Although the two have closed the book on their Texas saga, Parish said he hopes to turn the experience into an interactive video or CD to help other children learn about counties.
“If you ask most children, they don’t know about counties,” he said. From that opening, a discussion can grow into other areas, Charles said, such as how different people dress, the types of work they do and on and on.
What drives a grandfather to give up his free time to educate and celebrate with his only granddaughter?
“I just love being with Annabelle,” said Charles.
For a complete look at the travels of Annabelle and her grandfather, go to www.isnapm.com. (Today visit www.countycourthousephotos.com/about-us.htm.) Originally printed in the January 2002 issue of County Progress.
Today Annabelle is a sophomore at The University of the South in Sewanee, Tenn., where she is majoring in economics. Her favorite memory from her trek across the Lone Star State is the duo’s journey to the Panhandle, where the pair hit all 26 counties in one trip.
“Over the course of the trip we ended up on television and talked to the author of the “Hank the Cowdog” books over the phone in the Ochiltree County judge’s office,” Annabelle recounted.
The experience was “an excellent lesson in follow through,” she explained. “We set out a goal and really made it happen, even though it was an extremely ambitious goal. We did something together that none of my friends were doing and I had an experience that I’ll remember forever.”
Charles has been a city councilman in Terrell Hills, a suburb of San Antonio, for 24 years.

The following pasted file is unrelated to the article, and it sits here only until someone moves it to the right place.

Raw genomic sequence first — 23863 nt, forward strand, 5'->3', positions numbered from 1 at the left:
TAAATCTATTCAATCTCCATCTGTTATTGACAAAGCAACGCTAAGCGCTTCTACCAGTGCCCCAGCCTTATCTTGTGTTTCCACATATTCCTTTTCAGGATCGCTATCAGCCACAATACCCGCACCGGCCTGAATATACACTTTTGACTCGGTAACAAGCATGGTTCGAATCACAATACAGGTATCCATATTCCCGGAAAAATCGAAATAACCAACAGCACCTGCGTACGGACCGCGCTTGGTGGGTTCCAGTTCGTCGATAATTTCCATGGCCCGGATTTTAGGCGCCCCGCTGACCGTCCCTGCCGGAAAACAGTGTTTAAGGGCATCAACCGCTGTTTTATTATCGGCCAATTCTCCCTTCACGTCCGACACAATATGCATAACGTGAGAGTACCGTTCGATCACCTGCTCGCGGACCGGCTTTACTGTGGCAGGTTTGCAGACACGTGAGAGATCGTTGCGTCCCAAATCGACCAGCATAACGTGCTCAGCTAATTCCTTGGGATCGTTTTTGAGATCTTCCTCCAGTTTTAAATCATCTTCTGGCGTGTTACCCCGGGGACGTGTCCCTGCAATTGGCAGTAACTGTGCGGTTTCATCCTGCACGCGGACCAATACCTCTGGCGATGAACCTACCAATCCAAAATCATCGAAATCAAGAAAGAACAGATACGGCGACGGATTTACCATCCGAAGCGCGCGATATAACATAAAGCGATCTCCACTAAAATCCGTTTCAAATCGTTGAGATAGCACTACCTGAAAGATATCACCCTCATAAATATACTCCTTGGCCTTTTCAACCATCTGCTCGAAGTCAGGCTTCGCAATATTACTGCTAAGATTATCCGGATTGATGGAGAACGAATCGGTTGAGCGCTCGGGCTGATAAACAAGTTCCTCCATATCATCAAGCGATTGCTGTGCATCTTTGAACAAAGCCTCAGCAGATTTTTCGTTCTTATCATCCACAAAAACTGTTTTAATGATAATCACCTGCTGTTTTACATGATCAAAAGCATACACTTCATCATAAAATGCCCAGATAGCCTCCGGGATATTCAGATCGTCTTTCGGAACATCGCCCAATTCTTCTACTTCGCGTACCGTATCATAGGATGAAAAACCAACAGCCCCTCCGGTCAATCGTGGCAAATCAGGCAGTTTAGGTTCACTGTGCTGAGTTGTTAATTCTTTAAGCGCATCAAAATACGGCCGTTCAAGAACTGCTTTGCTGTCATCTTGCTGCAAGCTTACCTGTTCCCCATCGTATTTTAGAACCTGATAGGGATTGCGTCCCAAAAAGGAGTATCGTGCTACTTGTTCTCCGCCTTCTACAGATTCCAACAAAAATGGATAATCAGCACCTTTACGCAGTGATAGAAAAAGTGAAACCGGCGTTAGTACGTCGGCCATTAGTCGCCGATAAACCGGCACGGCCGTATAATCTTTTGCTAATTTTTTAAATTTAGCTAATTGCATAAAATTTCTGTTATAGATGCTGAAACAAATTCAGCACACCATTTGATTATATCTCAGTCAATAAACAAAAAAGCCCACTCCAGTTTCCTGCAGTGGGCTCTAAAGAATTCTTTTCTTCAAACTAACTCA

“We are building a new city hall, and I hope to serve one more term to see it to completion,” Charles said. Incidentally, according to Charles the city has a very good relationship with Bexar County Judge Nelson Wolff.
Looking back, Charles said his favorite aspect of the experience was simply being with his granddaughter.
“One time we would stop at her favorite restaurant, and the next time we would stop at mine,” he remembered. “Annabelle always picked a McDonalds, and I always picked the local favorite where all the old guys would be in the corner telling lies about how rich they were!”
Also, as they traversed the state, Annabelle would read the almanac and learn all about the county where the pair was headed next.
“When we were coming up to Loving County, Annabelle said, ‘D’Daddy you ought to live here….nobody died last year!’ I explained that medical examiners probably come from surrounding counties!”
After receiving their award from Gov. Perry, Annabelle wanted to visit all the states to meet their governors. Charles and Annabelle met New York Gov. George Pataki, Louisiana Gov. Mike Foster, Arkansas Gov. Mike Huckabee, and New Mexico Gov. Gary Johnson and Gov. Bill Richardson. However, air travel and finding time in the governors’ schedules became difficult.
Charles continues his photography, taking wedding and family photos.
“I love to ask children about their county and share with them what Annabelle and I did in their county,” he said. “Perhaps it has inspired other grandparents to get involved with their grandchildren in a similar project.”